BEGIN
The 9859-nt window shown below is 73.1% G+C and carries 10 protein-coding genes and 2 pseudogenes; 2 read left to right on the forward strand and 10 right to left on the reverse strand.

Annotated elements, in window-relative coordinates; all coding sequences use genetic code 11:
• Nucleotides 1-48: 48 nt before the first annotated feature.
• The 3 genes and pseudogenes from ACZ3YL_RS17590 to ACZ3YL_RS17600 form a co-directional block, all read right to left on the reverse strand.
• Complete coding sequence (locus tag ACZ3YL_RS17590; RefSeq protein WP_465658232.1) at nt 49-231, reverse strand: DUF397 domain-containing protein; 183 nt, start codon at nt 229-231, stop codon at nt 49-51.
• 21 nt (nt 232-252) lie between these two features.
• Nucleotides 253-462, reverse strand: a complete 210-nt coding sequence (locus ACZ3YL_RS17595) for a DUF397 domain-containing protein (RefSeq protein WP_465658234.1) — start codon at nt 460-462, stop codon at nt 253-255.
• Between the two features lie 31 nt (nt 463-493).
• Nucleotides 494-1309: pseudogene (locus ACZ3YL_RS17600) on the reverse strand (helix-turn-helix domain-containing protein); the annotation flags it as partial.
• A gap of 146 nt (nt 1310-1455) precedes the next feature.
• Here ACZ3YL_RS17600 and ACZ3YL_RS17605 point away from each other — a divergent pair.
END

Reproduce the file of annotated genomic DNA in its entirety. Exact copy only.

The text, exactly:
The 9859-nt window shown below is 73.1% G+C and carries 10 protein-coding genes and 2 pseudogenes; 2 read left to right on the forward strand and 10 right to left on the reverse strand.

Annotated elements, in window-relative coordinates; all coding sequences use genetic code 11:
• Nucleotides 1-48: 48 nt before the first annotated feature.
• The 3 genes and pseudogenes from ACZ3YL_RS17590 to ACZ3YL_RS17600 form a co-directional block, all read right to left on the reverse strand.
• Complete coding sequence (locus tag ACZ3YL_RS17590; RefSeq protein WP_465658232.1) at nt 49-231, reverse strand: DUF397 domain-containing protein; 183 nt, start codon at nt 229-231, stop codon at nt 49-51.
• 21 nt (nt 232-252) lie between these two features.
• Nucleotides 253-462, reverse strand: a complete 210-nt coding sequence (locus ACZ3YL_RS17595) for a DUF397 domain-containing protein (RefSeq protein WP_465658234.1) — start codon at nt 460-462, stop codon at nt 253-255.
• Between the two features lie 31 nt (nt 463-493).
• Nucleotides 494-1309: pseudogene (locus ACZ3YL_RS17600) on the reverse strand (helix-turn-helix domain-containing protein); the annotation flags it as partial.
• A gap of 146 nt (nt 1310-1455) precedes the next feature.
• Here ACZ3YL_RS17600 and ACZ3YL_RS17605 point away from each other — a divergent pair.